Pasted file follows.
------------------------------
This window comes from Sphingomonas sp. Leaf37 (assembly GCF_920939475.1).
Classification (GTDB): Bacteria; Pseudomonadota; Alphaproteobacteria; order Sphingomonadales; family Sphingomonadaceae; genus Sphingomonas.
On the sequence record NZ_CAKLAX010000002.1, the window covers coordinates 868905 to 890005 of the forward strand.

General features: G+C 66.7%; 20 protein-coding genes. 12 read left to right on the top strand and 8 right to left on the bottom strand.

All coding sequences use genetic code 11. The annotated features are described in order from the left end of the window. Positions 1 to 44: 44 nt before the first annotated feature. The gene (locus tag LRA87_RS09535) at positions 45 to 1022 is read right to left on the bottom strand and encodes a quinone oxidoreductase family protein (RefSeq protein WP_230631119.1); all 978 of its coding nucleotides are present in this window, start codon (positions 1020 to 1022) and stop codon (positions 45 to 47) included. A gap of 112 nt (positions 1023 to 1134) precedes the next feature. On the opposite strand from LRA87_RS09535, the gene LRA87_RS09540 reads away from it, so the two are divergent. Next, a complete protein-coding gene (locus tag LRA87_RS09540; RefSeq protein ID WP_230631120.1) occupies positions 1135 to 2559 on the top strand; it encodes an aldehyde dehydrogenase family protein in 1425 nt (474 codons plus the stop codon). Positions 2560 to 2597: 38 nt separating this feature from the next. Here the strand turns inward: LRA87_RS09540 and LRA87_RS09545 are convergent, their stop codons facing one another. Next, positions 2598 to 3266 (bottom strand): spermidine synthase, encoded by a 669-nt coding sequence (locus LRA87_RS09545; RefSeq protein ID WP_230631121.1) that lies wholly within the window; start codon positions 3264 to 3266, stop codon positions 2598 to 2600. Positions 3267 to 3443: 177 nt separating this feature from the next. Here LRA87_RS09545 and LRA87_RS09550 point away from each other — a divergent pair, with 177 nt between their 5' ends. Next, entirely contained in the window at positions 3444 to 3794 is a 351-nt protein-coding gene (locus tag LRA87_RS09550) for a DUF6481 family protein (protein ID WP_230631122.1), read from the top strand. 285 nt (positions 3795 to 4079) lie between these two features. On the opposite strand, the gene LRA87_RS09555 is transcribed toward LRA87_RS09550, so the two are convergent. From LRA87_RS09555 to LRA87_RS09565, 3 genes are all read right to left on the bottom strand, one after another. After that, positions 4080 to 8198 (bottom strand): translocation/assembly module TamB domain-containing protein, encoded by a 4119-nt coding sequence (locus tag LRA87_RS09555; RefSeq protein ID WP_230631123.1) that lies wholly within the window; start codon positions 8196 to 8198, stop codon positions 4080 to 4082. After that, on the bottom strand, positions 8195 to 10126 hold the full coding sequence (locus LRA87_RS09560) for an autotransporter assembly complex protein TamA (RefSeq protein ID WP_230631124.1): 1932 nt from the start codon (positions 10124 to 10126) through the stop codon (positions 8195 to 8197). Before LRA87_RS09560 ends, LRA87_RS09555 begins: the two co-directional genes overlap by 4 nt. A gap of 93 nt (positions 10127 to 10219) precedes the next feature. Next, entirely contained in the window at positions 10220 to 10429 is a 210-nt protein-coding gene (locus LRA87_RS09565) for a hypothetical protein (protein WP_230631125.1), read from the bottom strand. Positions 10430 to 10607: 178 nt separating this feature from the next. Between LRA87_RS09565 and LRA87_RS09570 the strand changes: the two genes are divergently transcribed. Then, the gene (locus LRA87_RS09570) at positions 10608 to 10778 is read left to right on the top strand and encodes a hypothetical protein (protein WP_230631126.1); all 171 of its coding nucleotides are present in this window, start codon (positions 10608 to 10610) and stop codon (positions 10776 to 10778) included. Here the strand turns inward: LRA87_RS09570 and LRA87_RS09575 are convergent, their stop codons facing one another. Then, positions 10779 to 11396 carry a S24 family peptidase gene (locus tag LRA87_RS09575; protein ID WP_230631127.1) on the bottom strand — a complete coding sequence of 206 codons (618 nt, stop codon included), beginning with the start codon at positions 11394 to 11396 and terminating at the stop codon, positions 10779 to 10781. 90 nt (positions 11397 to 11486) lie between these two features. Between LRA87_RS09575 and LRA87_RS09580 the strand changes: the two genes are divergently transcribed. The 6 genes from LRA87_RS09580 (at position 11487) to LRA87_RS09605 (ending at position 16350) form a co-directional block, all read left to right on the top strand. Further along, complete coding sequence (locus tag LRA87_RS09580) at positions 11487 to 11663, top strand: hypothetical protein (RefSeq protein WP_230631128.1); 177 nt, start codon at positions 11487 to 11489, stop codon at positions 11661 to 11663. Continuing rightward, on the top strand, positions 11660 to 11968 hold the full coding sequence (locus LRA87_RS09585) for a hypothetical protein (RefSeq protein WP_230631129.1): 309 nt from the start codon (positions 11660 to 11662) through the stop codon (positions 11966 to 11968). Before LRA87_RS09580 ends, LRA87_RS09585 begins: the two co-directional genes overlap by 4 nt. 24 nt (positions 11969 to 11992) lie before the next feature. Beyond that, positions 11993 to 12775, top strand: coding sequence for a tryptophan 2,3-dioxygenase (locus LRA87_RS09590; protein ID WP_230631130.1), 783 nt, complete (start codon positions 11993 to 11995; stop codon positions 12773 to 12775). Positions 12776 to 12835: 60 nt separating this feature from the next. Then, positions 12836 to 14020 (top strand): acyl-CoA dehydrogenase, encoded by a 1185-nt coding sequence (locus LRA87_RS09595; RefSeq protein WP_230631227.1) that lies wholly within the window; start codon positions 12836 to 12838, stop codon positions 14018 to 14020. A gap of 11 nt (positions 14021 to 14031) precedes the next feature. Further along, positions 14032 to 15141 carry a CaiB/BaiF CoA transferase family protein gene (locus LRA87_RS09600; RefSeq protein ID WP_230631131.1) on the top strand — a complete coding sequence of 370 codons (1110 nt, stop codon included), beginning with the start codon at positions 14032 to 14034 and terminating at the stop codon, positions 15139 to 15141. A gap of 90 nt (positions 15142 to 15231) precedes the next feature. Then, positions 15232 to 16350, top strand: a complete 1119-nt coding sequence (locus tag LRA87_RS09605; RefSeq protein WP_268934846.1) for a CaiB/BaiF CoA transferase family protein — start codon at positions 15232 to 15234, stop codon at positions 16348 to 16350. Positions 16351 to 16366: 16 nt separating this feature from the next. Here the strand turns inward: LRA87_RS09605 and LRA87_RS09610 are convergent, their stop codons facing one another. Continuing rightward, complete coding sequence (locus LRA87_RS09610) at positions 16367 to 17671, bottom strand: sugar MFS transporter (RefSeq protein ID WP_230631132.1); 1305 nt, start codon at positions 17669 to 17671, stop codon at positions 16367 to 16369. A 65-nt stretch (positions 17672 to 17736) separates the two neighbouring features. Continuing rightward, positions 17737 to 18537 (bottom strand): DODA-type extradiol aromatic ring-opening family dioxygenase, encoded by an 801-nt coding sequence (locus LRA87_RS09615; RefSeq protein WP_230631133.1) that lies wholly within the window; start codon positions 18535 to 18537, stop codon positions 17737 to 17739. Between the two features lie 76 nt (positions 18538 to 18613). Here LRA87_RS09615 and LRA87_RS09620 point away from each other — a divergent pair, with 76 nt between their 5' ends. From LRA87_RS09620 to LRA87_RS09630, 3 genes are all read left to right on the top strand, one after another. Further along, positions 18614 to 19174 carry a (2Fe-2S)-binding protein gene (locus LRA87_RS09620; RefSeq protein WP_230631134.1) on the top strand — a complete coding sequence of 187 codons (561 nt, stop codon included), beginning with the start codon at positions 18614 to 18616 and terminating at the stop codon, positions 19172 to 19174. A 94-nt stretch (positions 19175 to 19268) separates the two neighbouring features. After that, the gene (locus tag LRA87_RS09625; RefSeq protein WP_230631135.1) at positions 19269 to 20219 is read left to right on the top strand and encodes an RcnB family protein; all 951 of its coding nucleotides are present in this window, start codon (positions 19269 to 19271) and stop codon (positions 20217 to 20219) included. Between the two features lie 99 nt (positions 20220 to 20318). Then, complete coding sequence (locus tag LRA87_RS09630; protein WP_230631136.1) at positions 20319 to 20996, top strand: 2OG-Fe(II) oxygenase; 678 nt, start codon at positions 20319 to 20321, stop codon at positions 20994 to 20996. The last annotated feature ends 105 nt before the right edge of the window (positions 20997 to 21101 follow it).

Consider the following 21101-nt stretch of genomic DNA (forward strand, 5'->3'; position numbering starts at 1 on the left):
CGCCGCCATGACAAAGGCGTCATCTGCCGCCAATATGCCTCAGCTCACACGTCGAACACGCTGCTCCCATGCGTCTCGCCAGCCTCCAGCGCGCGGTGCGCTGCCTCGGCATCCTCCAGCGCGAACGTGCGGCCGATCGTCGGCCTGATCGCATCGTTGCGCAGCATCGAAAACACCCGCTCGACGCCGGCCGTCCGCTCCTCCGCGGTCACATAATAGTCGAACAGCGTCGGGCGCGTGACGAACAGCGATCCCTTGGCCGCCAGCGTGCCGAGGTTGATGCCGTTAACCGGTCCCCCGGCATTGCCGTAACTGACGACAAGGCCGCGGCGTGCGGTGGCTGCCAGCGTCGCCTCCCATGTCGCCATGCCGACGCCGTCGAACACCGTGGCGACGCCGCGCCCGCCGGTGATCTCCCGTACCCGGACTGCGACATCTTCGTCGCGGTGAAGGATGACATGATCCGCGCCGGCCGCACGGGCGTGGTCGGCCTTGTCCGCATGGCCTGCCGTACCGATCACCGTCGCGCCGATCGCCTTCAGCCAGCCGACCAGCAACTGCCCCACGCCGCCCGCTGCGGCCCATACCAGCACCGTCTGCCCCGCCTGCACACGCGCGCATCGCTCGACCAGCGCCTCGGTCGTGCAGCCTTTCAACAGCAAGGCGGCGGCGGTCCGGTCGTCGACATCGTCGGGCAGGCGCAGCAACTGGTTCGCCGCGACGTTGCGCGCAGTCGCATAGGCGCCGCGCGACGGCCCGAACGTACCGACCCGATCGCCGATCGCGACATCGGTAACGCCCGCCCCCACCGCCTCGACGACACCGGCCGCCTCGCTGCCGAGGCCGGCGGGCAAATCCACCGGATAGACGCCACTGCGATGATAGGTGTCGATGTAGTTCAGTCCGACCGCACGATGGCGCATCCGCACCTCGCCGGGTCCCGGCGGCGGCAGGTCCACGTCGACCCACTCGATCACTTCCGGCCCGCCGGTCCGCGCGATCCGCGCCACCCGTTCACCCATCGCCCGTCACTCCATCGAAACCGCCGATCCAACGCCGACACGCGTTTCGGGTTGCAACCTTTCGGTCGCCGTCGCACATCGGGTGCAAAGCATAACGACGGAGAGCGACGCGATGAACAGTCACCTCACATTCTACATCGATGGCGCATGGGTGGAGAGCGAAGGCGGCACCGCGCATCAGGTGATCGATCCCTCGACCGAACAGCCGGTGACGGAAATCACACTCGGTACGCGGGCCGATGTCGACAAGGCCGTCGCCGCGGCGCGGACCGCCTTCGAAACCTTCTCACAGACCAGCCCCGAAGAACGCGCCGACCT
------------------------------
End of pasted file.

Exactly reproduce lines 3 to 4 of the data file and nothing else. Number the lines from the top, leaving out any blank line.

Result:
On the sequence record NZ_CAKLAX010000002.1, the window covers coordinates 868905 to 890005 of the forward strand.

General features: G+C 66.7%; 20 protein-coding genes. 12 read left to right on the top strand and 8 right to left on the bottom strand.